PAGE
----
NASA scientists found lost Chandrayaan-1 orbiting Moon
Scientists at NASA’s Jet Propulsion Laboratory (JPL) have found India’s first lunar probe, Chandrayaan-1 which was considered lost, is still orbiting the moon. They also have found NASA’s Lunar Reconnaissance Orbiter (LRO).
The ISRO lost communication with Chandrayaan-1 on August 29, 2009, almost a year after it was launched on October 22, 2008. The unmanned spacecraft is still circling some 200 km in the polar orbit around the moon
How these probes were discovered?
Both space probes were discovered using JPL’s new ground-based radar technique by sending out a powerful beam of microwaves towards the moon. The beams were produced using 70-metre antenna at NASA’s Goldstone Deep Space Communications Complex in California. The radar echoes bounced back from lunar orbit were received by the 100-metre Green Bank Telescope in West Virginia.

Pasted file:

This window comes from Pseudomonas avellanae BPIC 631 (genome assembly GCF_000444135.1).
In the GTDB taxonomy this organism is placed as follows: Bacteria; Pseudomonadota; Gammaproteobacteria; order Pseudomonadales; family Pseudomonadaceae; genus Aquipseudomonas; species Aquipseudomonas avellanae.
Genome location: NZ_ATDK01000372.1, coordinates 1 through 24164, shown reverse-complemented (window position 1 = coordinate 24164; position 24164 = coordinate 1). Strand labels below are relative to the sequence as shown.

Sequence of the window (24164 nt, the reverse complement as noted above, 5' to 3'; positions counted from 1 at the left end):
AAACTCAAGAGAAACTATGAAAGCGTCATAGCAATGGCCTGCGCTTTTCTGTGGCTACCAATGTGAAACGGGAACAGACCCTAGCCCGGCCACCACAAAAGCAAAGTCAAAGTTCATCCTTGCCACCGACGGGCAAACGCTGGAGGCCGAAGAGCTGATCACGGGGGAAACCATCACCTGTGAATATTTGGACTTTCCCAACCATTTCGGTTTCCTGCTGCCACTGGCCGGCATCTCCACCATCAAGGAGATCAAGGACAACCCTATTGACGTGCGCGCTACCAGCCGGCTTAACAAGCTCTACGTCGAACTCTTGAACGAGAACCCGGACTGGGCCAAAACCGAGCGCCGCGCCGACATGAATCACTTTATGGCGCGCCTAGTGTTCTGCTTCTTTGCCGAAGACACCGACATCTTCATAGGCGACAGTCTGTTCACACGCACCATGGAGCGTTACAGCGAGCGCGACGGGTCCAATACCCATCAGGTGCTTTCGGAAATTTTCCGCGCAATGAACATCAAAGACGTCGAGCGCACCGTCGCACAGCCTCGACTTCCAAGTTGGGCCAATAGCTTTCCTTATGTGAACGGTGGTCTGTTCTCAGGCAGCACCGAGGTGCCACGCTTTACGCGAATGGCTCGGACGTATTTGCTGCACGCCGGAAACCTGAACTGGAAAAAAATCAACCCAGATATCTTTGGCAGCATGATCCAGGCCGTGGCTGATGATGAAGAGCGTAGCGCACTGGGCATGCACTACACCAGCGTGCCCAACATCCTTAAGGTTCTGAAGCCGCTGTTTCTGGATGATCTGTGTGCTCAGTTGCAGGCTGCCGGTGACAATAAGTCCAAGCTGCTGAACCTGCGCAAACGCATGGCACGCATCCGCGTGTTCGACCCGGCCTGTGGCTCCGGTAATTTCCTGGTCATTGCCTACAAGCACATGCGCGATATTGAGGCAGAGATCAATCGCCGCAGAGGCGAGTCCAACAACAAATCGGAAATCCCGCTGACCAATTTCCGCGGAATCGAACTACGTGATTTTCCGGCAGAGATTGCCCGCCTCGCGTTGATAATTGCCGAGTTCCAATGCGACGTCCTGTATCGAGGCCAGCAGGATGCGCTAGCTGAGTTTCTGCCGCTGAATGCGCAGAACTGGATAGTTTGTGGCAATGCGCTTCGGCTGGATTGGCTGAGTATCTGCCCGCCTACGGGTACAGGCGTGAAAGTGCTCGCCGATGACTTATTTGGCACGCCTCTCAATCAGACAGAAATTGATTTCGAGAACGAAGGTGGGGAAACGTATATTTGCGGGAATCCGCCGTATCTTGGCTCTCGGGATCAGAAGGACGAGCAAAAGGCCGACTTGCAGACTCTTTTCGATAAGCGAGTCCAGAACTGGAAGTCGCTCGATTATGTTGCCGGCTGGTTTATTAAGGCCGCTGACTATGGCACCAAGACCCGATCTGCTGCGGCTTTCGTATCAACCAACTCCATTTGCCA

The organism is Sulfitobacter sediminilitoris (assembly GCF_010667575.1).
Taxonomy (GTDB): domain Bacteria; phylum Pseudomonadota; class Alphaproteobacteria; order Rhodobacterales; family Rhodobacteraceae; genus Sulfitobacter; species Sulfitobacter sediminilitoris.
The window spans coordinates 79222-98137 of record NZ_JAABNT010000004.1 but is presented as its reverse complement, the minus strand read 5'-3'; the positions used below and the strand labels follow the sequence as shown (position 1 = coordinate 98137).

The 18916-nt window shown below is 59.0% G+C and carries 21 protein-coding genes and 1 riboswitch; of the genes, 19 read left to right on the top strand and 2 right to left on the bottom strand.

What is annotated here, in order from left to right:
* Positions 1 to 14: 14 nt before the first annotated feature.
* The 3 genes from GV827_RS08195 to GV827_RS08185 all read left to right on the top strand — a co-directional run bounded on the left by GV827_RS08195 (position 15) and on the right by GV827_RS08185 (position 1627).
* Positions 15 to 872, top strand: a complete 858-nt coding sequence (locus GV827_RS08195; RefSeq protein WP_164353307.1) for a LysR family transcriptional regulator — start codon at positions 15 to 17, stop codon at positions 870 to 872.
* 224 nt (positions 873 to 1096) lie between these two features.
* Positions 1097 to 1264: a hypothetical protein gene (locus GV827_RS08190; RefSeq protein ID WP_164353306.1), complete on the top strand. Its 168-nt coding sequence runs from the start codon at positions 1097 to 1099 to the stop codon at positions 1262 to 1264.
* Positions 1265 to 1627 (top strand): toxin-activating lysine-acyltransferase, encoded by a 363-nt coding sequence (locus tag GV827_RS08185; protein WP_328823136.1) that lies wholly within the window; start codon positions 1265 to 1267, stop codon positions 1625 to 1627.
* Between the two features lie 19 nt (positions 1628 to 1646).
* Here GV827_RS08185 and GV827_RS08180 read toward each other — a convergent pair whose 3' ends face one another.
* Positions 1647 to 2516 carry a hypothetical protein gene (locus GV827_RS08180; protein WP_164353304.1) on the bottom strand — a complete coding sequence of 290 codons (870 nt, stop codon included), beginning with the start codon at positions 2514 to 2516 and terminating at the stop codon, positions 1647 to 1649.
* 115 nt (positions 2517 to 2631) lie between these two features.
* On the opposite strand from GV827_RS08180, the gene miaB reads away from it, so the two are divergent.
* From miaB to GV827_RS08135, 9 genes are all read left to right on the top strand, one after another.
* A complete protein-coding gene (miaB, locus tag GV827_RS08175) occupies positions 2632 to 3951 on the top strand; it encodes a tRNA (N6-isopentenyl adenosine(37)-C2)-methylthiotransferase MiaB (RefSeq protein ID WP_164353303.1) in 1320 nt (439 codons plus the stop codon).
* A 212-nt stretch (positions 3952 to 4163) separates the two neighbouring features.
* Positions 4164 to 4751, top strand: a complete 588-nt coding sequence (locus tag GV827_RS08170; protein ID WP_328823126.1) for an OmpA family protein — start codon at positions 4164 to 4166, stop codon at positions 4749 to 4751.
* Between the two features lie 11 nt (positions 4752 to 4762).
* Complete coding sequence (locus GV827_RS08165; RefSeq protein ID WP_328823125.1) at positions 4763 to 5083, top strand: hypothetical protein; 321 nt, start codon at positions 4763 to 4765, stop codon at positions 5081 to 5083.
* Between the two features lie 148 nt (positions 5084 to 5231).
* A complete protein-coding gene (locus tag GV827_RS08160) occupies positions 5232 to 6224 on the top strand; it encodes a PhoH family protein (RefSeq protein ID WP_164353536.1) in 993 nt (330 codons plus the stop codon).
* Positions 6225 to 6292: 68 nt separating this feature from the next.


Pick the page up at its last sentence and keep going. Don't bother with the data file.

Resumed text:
- The LRO was easily discovered as scientists were working with the mission’s navigators had precise orbit data.
- But finding of Chandrayaan-1, very small and cuboid in shape, about 1.5 metres in length on each side was little bit difficult as ISRO had last contact with it.
- Even finding a derelict spacecraft at lunar distance that has not been tracked for years is tricky because the moon is riddled with
- Mascons are regions with higher-than-average gravitational pull. It is believed that they may had dramatically affected spacecraft’s orbit over time, and even cause it to crashed into the moon.
Chandrayaan 1 after its launch in October 2008 had operated for 312 days, as against the intended two years, but the mission achieved 95% of its planned objectives. It had sent more than 70,000 images of the lunar surface which provided breathtaking views of lunar mountains and craters, especially craters in the permanently shadowed areas of the Moon’s polar region.